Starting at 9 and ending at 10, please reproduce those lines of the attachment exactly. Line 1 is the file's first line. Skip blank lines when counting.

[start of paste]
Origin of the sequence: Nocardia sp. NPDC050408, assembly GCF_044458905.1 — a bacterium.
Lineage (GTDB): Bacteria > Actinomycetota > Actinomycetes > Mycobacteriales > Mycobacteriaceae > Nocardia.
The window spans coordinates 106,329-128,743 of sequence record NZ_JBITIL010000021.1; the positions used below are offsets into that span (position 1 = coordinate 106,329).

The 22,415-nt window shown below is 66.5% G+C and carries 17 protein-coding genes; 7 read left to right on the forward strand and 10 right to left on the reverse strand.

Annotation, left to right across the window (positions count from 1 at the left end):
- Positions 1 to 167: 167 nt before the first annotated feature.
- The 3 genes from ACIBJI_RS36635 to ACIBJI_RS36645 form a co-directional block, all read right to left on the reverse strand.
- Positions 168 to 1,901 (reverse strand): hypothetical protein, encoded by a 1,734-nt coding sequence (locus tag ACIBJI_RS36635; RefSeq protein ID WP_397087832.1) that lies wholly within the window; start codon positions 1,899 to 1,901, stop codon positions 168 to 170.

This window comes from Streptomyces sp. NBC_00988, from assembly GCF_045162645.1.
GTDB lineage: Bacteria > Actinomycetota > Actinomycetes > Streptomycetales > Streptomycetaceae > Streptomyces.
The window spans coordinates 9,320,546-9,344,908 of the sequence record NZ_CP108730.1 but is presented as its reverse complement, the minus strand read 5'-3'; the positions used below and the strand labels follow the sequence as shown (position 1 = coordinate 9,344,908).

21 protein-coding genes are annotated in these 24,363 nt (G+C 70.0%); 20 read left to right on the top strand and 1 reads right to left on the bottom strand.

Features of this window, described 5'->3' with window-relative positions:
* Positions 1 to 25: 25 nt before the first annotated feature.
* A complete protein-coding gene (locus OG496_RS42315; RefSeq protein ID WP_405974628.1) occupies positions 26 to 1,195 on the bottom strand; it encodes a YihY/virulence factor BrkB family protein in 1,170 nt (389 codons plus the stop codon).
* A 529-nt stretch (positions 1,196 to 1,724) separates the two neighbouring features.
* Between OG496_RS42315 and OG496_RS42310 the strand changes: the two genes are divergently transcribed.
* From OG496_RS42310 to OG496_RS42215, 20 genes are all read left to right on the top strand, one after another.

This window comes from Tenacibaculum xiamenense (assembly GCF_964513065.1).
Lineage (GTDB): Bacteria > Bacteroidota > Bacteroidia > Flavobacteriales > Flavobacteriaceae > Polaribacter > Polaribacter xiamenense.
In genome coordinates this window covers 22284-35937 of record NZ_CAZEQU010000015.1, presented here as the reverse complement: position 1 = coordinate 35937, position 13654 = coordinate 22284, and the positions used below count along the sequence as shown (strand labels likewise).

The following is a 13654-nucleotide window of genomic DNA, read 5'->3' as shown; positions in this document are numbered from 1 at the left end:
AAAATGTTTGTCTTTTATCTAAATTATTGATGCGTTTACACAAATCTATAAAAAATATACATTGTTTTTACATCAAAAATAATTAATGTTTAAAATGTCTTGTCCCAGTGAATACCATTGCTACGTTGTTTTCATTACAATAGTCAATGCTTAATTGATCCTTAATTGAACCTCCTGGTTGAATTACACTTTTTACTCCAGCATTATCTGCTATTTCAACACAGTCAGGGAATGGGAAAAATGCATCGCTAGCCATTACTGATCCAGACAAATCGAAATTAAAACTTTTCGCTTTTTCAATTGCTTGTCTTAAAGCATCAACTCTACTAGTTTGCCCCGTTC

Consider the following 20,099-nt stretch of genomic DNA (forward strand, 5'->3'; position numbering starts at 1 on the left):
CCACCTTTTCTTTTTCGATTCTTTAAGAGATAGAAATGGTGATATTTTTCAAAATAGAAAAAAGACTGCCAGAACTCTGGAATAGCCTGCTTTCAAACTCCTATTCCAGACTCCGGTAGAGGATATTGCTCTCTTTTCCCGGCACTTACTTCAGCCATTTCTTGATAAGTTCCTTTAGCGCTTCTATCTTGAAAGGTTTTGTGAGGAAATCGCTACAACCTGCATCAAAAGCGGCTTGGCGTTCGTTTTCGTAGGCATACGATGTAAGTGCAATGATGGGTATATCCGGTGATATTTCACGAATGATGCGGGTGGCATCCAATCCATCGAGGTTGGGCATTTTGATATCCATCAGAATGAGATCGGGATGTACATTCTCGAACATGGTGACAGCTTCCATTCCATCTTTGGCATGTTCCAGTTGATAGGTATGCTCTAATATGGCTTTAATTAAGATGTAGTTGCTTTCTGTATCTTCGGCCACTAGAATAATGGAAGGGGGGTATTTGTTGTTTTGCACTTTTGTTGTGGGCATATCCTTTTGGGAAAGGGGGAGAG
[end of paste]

This window comes from Streptomyces sp. NBC_00988, from assembly GCF_045162645.1.
GTDB lineage: Bacteria > Actinomycetota > Actinomycetes > Streptomycetales > Streptomycetaceae > Streptomyces.